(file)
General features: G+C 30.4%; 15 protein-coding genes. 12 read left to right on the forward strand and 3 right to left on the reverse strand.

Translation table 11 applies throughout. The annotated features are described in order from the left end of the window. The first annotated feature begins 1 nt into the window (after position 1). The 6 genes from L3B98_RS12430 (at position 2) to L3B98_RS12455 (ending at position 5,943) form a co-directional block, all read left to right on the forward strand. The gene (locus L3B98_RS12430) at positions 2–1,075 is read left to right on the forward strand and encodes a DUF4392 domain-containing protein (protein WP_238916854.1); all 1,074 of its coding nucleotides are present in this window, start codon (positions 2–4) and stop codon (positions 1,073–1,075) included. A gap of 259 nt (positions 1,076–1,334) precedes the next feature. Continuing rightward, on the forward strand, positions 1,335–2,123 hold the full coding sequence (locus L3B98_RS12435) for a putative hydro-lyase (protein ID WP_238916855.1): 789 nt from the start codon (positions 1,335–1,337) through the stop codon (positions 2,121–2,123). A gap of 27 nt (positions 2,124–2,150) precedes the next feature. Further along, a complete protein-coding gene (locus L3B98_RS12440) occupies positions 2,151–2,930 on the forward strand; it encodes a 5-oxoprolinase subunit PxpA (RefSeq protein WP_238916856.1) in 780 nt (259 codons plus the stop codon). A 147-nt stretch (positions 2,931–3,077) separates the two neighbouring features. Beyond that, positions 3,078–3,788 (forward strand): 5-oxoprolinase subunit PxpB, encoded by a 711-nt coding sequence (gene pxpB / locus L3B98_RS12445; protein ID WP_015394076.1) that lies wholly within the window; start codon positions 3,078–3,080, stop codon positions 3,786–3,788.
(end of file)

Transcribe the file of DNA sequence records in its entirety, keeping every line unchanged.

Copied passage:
General features: G+C 30.4%; 15 protein-coding genes. 12 read left to right on the forward strand and 3 right to left on the reverse strand.

Translation table 11 applies throughout. The annotated features are described in order from the left end of the window. The first annotated feature begins 1 nt into the window (after position 1). The 6 genes from L3B98_RS12430 (at position 2) to L3B98_RS12455 (ending at position 5,943) form a co-directional block, all read left to right on the forward strand. The gene (locus L3B98_RS12430) at positions 2–1,075 is read left to right on the forward strand and encodes a DUF4392 domain-containing protein (protein WP_238916854.1); all 1,074 of its coding nucleotides are present in this window, start codon (positions 2–4) and stop codon (positions 1,073–1,075) included. A gap of 259 nt (positions 1,076–1,334) precedes the next feature. Continuing rightward, on the forward strand, positions 1,335–2,123 hold the full coding sequence (locus L3B98_RS12435) for a putative hydro-lyase (protein ID WP_238916855.1): 789 nt from the start codon (positions 1,335–1,337) through the stop codon (positions 2,121–2,123). A gap of 27 nt (positions 2,124–2,150) precedes the next feature. Further along, a complete protein-coding gene (locus L3B98_RS12440) occupies positions 2,151–2,930 on the forward strand; it encodes a 5-oxoprolinase subunit PxpA (RefSeq protein WP_238916856.1) in 780 nt (259 codons plus the stop codon). A 147-nt stretch (positions 2,931–3,077) separates the two neighbouring features. Beyond that, positions 3,078–3,788 (forward strand): 5-oxoprolinase subunit PxpB, encoded by a 711-nt coding sequence (gene pxpB / locus L3B98_RS12445; protein ID WP_015394076.1) that lies wholly within the window; start codon positions 3,078–3,080, stop codon positions 3,786–3,788.